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Music Therapy and Speech-Language Pathology: A Collaborative Approach to Evidence-Based Practice

September 15th
Eden Medical Center
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Elisha Madsen, MME, MT-BC (NICU-MT)

Leanne Wade, Ph.D., MT-BC

Elisha Madsen received her Master’s degree in Music Therapy from the University of Kansas prior to working five years as a Board Certified Music Therapist in a medical prison. Elisha completed advanced training in Neonatal Intensive Care Unit Music Therapy and now holds the credential NICU-MT. She is currently the Director of the Novack Family Music Therapy Program at the California Pacific Medical Center, Women and Children’s Hospital, San Francisco, where she is creating and growing the hospital’s first Music Therapy program. Elisha’s professional interests include neurologic music therapy, clinical research, and collaboration among evidence-based disciplines to promote a standard of best practice care.

Leanne Wade is a Board Certified Music Therapist who works with patients and families to meet healthcare goals.  She holds designations as both a Neurologic Music Therapist (NMT) and a NICU-MT.  Currently, she is employed by Mercy San Juan Medical Center as the Music Therapy Program Coordinator.  Leanne uses the latest music therapy techniques and evidence-based research to assist patients during their hospital stay.  During her twenty-one year career, Leanne has worked with a variety of populations from birth to death.  Leanne holds a Ph.D. in Music Education with an emphasis in Music Therapy from the University of Kansas.





Eden Medical Center

20103 Lake Chabot Rd.

Castro Valley, CA 94566

3 CE's to be Offered 

8:30 am - 11:45 am

Free with paid membership

Continental breakfast will be provided 

 




Treatment Modalities for Dysphagia with Medically Fragile Infants & Children

October 6th
Long Beach Memorial Medical Center
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Long Beach Memorial Medical Center - Van Dyke Theater 

2801 Atlantic Ave.

Long Beach, CA. 90806



Jennifer
Raminick, CCC-SLP, BCS-S  completed her master’s degree at California State University, Long Beach and recently earned her Board Certified Specialist certification in Swallowing.  She has been a speech pathologist at CHOC Children’s Hospital since 2013 where she assesses and treats feeding/swallowing disorders in medically fragile infants and children.  Jennifer serves multiple leadership roles in the hospital, including a Clinical Practice Committee member to guide patient care and mentors graduate students and fellow therapists, with an emphasis on MBSS competency.  At CHOC, she revised MBSS procedures to align with evidence based best practice and lead a committee to implement the International Dysphagia Diet Standardization Initiative at CHOC Children’s.  She is a national and regional speaker, presenting regularly at the California and American Speech-Language-Hearing Association’s annual conventions covering topics such as congenital laryngomalacia, and aspiration and the pediatric lung, and feeding on High Flow Nasal Cannula.  Jennifer has also spoken as a pediatric dysphagia specialist to graduate and undergraduate students at CSULB.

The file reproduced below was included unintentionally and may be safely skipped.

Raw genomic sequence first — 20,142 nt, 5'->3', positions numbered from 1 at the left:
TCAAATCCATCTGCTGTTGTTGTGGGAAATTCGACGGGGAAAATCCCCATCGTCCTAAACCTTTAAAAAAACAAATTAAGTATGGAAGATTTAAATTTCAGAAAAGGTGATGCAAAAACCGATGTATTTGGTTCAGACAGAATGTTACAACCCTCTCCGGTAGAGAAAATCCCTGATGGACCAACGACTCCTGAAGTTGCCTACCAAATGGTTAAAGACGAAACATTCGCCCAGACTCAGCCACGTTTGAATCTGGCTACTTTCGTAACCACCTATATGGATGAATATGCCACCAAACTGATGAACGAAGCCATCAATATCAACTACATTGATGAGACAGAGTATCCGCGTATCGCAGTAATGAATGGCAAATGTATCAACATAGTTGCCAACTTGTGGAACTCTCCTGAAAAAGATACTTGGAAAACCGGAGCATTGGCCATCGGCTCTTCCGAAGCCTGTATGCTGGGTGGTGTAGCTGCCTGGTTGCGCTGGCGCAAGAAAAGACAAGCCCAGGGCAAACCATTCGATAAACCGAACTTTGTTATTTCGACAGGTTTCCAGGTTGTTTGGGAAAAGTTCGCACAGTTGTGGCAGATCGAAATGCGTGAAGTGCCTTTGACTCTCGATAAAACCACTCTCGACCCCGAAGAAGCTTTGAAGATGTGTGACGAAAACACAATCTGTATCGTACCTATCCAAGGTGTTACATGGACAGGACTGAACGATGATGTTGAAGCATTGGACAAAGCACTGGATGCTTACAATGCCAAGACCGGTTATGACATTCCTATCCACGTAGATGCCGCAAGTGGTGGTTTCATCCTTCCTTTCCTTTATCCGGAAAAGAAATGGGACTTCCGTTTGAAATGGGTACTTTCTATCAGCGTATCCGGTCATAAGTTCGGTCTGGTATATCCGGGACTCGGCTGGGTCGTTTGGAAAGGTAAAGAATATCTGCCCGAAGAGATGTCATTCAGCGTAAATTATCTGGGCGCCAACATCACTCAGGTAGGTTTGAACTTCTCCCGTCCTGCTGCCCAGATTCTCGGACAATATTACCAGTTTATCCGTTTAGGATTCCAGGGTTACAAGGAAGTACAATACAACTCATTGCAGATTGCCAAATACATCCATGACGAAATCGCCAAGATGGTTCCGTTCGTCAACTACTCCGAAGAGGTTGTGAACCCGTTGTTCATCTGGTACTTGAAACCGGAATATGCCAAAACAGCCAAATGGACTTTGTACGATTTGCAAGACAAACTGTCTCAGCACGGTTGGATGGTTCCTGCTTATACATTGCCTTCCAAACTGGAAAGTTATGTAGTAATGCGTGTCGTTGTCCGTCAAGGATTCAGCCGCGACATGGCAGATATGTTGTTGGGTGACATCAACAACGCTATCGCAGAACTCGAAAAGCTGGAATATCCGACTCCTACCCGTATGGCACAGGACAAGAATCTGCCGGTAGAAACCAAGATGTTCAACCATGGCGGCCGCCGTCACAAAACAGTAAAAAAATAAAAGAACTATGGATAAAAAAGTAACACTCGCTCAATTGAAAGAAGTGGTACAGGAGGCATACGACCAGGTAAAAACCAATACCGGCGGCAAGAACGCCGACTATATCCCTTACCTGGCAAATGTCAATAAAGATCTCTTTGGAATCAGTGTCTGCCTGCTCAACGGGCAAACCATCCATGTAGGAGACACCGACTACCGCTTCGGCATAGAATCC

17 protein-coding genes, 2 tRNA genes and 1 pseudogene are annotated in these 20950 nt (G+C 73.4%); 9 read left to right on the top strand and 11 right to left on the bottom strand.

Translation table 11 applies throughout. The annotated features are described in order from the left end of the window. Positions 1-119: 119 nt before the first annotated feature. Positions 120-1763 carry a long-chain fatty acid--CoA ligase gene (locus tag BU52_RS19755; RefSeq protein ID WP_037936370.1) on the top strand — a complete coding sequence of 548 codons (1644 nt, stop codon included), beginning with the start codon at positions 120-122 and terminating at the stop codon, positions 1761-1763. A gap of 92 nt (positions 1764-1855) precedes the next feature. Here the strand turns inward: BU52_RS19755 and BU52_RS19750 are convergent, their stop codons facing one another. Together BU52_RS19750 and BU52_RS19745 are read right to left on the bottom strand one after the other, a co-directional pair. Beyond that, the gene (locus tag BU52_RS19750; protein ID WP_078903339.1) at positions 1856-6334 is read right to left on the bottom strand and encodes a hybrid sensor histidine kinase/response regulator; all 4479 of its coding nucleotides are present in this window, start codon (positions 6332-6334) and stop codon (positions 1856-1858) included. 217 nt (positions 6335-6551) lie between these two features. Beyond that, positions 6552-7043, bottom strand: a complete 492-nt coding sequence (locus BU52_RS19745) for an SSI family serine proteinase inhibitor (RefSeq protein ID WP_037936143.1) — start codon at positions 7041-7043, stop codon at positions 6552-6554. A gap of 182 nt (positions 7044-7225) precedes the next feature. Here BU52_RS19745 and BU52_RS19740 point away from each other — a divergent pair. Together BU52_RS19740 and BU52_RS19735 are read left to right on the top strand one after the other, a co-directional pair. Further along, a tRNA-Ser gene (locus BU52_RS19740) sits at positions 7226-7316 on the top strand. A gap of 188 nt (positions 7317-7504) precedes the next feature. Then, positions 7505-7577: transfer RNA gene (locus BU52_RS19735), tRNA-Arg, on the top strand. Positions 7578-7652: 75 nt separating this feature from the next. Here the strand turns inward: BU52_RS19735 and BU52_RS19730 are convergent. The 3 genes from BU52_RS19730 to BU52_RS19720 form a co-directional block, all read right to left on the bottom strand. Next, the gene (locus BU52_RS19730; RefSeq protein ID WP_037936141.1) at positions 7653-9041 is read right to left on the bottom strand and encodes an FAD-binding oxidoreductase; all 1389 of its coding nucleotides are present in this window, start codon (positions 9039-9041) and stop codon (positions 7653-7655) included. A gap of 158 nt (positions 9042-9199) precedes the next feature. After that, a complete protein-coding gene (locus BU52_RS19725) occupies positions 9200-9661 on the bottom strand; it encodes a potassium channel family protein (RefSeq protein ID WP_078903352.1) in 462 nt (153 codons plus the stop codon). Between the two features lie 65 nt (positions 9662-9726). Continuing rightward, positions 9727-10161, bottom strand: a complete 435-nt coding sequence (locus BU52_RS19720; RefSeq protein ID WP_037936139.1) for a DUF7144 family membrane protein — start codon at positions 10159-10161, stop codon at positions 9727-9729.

Hema Desai, MS-CCC-SLP, BCS-S is an inpatient speech pathologist at CHOC Children’s Hospital, treating children with feeding/swallowing disorders in an acute care setting and on the Multidisciplinary Intensive Feeding Team since 2006. She provides education to hospital staff regarding feeding/swallowing concerns in children and mentors graduate students and new staff.  Hema also provides annual guest lectures regarding pediatric feeding/swallowing at Chapman University and has presented lectures about pediatric feeding/swallowing disorders at state and national conventions. 

Course Description:

With medical care and technology advancement, there are higher survival rates of premature infants and infants born with complex medical conditions leading to increased prevalence in pediatric dysphagia. Additionally, dysphagia can also be acquired later in childhood, as in traumatic brain injuries.  Children with dysphagia are at high risk for nutritional deficits, which can impair their cognitive and physical development.  Working with medically fragile infants and children with dysphagia is challenging, as each child's presentation is individual. It is important to be able to identify and understand the underlying factors of dysphagia and use treatment strategies appropriately to ensure safety for oral feeding and reduce detrimental effects of the swallowing disorder.

This course will discuss etiology of swallow deficits in medically fragile infants and children.  Evidenced-based treatment options will discussed to guide best practice with this population.  Additionally, this course will give realistic options to implement evidence-based treatments to improve dysphagia and sensory-motor function to support efficient swallow function.  

Objectives:

1.) Discuss the etiology of dysphagia associated with common diagnosis in the medically fragile infant and pediatric population

2.) Understand the evidence for treatment strategies for dysphagia in the infant and pediatric population

3.) Identify realistic treatment strategies to manage pediatric dysphagia

Instruction Level:  Intermediate

Half day conference - free with membership    8:30 - 11:45 am - 3 CE's

Continental Breakfast provided





Medical Speech-Language Pathology Council of California
21660 East Copley Dr., Suite #300
Diamond Bar, CA  91765

MSCC - PDP #74

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